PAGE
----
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Jobseekers connect with employers at Opening Doors Job Fair 2019

By Trudy .U. Tumusime

Denis Wakigiri immigrated to Canada from Uganda in March 2019. He has spent the last few months trying to find a job, however his efforts so far have been futile.

“The job search experience is hectic; searching for a job is like a job itself,” Mr. Wakigiri said with a frown on his face, exuding frustration.

Wakigiri was one of the newcomers attending the Opening Doors Job Fair on Thursday Aug.29, at the National Event Venue in North York. The hiring event was organized by the Mennonite New Life Centre of Toronto (MNLCT) to connect newcomer job seekers to prospective employers.

“This is the first job fair I have attended so far, and I like the fact that there are many employers. I have been able to move from table to table submitting my résumé and having a chat with some of the employers. I am hoping to be contacted soon,” said Wakigiri with a subtle smile.

One of our volunteers happily preparing to greet candidates.

Over 220 job seekers had an opportunity to meet employers, demonstrate their skills, share their résumés and make connections that will possibly result in job opportunities. The fair hosted 15 employers from different fields and one community partner offering entrepreneurship support: AGTA Home Healthcare, Canadian Armed Forces, Healthy Planet, Humber River Hospital, Mosaic Senior Care, Nurse Next Door, Penguin Pickup, Pizza Pizza, RBC Bank, TD Bank, Teleperformance Canada, UPS, VHA Home Healthcare Yummy Market, Toronto New Life Wellness Place, and Access Community Capital Fund.

“We are very interested in connecting opportunities to the public and we know that great candidates come through various locations, so we are trying to connect them to the right opportunities,” said Nima Hersi who was recruiting on behalf of TD Bank.

While the majority of participants were newcomers who are not yet Canadian citizens – one of the requirements for a job with the Canadian Armed Forces – recruiter Sergeant Firstenhaupt Kerl said it was important to give newcomers information so they can consider a career with the Armed Forces when the time is right.

“We are giving the participants an overview of almost 100 occupations in the military. From doctors to dentists to social workers, healthcare professionals, administrative staff, soldiers among others. For us, it is to raise overall awareness of the careers that immigrants can pursue with the military once they become Canadian citizens,” Sgt. Kerl said.

Devshri Bidaye, a public health graduate, attended the fair with the hope of finding a suitable position.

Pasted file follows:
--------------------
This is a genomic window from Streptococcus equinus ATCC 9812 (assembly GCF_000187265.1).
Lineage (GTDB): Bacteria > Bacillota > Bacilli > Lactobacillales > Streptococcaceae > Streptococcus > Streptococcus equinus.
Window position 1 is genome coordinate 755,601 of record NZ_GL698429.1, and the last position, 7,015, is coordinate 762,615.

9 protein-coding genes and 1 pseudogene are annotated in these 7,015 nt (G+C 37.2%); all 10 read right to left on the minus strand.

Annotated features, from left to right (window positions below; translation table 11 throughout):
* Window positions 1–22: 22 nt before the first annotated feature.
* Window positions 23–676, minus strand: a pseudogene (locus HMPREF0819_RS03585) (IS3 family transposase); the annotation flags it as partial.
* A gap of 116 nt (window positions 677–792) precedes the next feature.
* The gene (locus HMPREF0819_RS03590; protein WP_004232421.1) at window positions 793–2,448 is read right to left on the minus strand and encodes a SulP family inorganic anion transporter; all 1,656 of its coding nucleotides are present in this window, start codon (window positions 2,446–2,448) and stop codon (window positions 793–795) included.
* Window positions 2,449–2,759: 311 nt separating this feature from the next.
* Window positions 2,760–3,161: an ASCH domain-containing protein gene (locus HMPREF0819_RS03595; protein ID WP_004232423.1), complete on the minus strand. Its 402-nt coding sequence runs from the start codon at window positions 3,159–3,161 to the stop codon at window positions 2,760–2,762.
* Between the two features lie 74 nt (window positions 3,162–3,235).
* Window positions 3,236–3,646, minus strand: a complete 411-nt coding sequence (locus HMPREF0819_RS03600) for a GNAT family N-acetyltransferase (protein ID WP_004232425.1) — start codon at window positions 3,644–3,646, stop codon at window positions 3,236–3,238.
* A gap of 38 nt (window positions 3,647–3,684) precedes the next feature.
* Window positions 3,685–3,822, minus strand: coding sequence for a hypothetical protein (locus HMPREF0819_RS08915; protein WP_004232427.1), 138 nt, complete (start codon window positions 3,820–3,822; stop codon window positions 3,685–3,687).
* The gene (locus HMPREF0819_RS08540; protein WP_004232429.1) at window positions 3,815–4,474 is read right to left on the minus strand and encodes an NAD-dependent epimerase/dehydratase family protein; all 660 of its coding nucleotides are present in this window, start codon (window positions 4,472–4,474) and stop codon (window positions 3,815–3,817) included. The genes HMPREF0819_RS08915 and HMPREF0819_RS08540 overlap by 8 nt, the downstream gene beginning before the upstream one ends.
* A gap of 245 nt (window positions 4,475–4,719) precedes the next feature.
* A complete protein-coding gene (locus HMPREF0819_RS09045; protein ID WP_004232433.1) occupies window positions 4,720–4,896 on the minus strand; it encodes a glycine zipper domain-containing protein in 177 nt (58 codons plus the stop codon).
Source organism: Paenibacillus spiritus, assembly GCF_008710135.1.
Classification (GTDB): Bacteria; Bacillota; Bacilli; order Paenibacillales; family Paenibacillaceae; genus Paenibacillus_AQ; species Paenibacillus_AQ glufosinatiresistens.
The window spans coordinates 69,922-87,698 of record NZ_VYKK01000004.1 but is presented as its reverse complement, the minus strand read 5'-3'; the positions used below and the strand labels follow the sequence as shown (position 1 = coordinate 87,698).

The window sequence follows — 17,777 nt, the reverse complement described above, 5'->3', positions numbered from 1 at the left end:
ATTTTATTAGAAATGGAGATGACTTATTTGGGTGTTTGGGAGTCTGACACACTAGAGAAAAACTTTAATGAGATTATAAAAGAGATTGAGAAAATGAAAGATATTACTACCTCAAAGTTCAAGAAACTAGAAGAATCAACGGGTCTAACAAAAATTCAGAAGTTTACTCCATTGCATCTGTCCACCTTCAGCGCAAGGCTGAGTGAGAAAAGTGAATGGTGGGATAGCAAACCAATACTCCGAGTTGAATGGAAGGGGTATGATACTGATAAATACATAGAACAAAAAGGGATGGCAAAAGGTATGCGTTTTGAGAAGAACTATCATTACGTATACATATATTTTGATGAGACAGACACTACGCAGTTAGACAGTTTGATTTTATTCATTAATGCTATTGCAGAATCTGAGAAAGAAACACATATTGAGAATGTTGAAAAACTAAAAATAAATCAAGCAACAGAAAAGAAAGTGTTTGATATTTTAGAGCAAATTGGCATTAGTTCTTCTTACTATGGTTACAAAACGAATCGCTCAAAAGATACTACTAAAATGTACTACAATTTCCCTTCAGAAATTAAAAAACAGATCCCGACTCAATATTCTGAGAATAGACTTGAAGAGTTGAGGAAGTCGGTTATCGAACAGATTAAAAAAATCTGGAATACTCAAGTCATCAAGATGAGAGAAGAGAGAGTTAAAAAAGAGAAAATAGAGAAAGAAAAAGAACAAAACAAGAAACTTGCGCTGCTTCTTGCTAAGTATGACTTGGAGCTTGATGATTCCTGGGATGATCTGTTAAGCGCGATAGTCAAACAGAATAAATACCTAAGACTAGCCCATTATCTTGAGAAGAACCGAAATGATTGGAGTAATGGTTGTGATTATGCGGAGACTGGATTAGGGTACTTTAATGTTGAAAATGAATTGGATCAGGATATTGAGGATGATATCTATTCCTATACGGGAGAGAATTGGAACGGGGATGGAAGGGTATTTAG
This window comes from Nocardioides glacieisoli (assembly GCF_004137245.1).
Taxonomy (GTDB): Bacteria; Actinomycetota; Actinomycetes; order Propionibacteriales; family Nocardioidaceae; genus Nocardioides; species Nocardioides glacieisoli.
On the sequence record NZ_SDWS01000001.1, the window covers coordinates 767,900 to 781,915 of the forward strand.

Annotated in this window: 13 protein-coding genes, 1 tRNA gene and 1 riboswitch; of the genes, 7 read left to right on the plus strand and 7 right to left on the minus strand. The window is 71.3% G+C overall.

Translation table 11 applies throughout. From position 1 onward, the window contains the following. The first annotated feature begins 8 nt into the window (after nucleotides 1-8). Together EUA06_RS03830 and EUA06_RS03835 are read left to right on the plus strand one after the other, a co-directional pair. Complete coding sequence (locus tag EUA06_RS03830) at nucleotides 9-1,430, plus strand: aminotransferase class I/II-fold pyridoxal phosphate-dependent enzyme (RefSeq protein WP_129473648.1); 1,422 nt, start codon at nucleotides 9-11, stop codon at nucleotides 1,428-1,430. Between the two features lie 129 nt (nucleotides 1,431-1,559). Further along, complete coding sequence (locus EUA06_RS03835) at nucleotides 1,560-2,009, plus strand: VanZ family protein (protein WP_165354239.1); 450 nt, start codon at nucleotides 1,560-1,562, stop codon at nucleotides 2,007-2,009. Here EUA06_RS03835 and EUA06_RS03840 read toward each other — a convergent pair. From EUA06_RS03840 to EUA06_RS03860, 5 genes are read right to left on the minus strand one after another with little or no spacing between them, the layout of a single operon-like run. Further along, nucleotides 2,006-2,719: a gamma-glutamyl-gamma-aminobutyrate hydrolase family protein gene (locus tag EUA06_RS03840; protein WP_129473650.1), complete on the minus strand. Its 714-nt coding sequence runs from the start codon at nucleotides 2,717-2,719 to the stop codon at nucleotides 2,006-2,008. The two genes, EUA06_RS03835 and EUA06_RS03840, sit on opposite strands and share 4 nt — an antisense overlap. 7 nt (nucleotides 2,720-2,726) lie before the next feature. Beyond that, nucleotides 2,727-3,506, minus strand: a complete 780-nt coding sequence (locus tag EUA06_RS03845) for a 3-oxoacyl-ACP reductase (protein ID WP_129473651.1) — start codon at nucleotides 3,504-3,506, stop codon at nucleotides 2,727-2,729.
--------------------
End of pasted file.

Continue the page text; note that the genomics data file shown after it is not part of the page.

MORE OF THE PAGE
“Not many job fairs have employers from the health sector. I was attracted to this job fair because they had employers from my field. Even if they were not recruiting positions in my line of work today, it is a good place to come and connect and know what is happening in my field and other sectors,” she said.

For Lakshmimegha Dasari, a recent graduate of Business Administration, Opening Doors Job Fair was a platform to weave a network that may lead to her next job.

“It is very helpful that I have shared my résumé with different employers. Usually, we need a path to reach the employers but now we have been able to meet them here. My experience has been good, and I am very hopeful,” Dasari said.

This year’s Job Fair was the third of its kind. It was sponsored by the DUKE Heights Business Improvement Area in North York that promotes the potential of the area, as well as provide support to businesses located in the area.

“This event meets one of our objectives of supporting local businesses because we are driving employment in the area, and our role is to connect the businesses with the right talent that is needed by our members, so this job fair is a perfect platform for doing just that,” said Rashed Mahmud, the Communications Manager of DUKE Heights BIA.

Leticia Esquivel, who oversees the HOPES program (Helping Our Newcomers Prepare for Employment Success) at MNLCT, says this year’s job fair turnout was impressive.

“The newcomers’ participation was high; this is a good example of how we can support them and the kind of activities they require since lack of employment is one of the newcomers’ main barriers,” Esquivel said.

She added that “This year’s event also had a more diverse set of employers, offering different job positions that cover a variety of interests: administration, finance, customer services, PSW, health services, among others.”

Over 400 people registered to attend the job fair and 227 of those attended. According to Ms. Esquivel, this was double the number of participants at the job fair last year.

The purpose of Opening Doors Job Fair is to connect newcomer talent with the employers who can benefit from hiring from a diverse talent pool. MNLCT works as a conduit to bring together diverse talent with employers who understand that by serving their own diverse customer base, they need to have qualified and culturally competent staff to do so. By bringing together employers who need qualified talent with an internationally diverse talent pool, MNLCT’s Opening Doors is filling a gap in industries where there might be labour shortages of culturally diverse talent.

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